How do TaylorMade's new Hi-Toe wedges perform?
Our TaylorMade Hi-Toe wedges review took place on the course at Moor Allerton in Leeds.
The original Milled Grind Hi-Toe wedges were introduced earlier this year from 58˚-64˚.
But TaylorMade have now extended the line to include 50˚, 52˚, 54˚ and 56˚ options.
TaylorMade Hi-Toe wedges review: First impressions
We were big fans of the Hi-Toe wedge when it was first introduced and it went down a storm on tour as well.
So after it’s obvious success, it’s no surprise so see it is now available as a full set.
Golfer like things to match and blend so anyone who has purchased a Hi-Toe lob wedge will be keen to fill in the other gaps as well.
I wasn’t a huge fan of the orangey copper finish but thankfully it didn’t take long to wear and rust a bit to give a classic old-school rusty wedge look.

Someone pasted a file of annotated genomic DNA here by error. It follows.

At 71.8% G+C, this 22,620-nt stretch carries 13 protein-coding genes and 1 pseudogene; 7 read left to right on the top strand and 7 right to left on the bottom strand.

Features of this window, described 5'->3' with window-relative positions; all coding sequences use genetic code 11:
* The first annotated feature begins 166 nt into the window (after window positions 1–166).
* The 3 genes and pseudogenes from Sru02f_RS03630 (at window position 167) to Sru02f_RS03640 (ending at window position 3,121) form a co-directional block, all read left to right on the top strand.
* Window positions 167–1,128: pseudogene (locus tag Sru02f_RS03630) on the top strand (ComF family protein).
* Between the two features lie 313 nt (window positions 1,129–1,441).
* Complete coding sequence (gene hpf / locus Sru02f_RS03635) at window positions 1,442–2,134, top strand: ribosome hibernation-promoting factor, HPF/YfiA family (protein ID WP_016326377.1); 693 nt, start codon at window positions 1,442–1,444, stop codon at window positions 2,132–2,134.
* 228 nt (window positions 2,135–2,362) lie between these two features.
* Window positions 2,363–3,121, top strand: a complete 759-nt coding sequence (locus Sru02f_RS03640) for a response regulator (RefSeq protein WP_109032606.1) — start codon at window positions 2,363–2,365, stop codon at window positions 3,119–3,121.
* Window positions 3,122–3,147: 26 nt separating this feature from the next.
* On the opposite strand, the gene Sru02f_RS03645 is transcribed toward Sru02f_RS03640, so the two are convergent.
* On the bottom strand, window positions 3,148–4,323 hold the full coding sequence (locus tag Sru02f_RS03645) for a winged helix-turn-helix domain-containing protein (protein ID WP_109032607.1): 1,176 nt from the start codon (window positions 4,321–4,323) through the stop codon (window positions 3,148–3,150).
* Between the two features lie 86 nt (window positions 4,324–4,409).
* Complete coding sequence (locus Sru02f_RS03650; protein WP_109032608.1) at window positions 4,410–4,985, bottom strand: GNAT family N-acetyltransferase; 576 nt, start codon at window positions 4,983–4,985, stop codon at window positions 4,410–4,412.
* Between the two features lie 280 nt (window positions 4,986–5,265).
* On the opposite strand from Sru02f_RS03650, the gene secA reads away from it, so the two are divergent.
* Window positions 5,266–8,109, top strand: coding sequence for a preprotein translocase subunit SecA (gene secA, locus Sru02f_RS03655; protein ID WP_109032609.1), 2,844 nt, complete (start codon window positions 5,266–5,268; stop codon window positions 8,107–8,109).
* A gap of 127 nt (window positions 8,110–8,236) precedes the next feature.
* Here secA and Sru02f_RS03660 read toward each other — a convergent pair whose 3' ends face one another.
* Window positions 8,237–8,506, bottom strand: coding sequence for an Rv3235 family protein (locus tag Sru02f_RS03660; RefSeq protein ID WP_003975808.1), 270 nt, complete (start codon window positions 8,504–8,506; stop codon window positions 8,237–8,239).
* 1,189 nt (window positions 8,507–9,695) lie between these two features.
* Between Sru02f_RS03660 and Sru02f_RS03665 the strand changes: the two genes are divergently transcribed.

TaylorMade Hi-Toe wedges review: The technology
The Hi-Toe theory is that it moves the centre of gravity higher for lower launch and more spin.
So the higher lofted wedges (56˚-64˚) have what TaylorMade called ‘full-face scoring lines’.
It basically means that the grooves cover the entire face. This is to help get better contact when playing out of the thick rough.
The 50˚-54˚ have ‘traditional’ scoring lines which help frame the ball better for full shots.
Some of the key technology throughout the Hi-Toe range comes in the sole grind options.
We’ve now got three different grinds with a standard sole on the 50˚-54˚, a four-way wide sole on the 56˚ which should work best in softer sand.
And then the 58˚, 60˚ and 64˚have a channel-cut ATV mid-sole with two different bounce options.
The v-shaped leading edge is designed to move through the turf and sand more quickly for better contact.
That’s the lowdown on the TaylorMade’s Hi-Toe wedges, but how did they perform? And what did we think of them? Find out on the next page…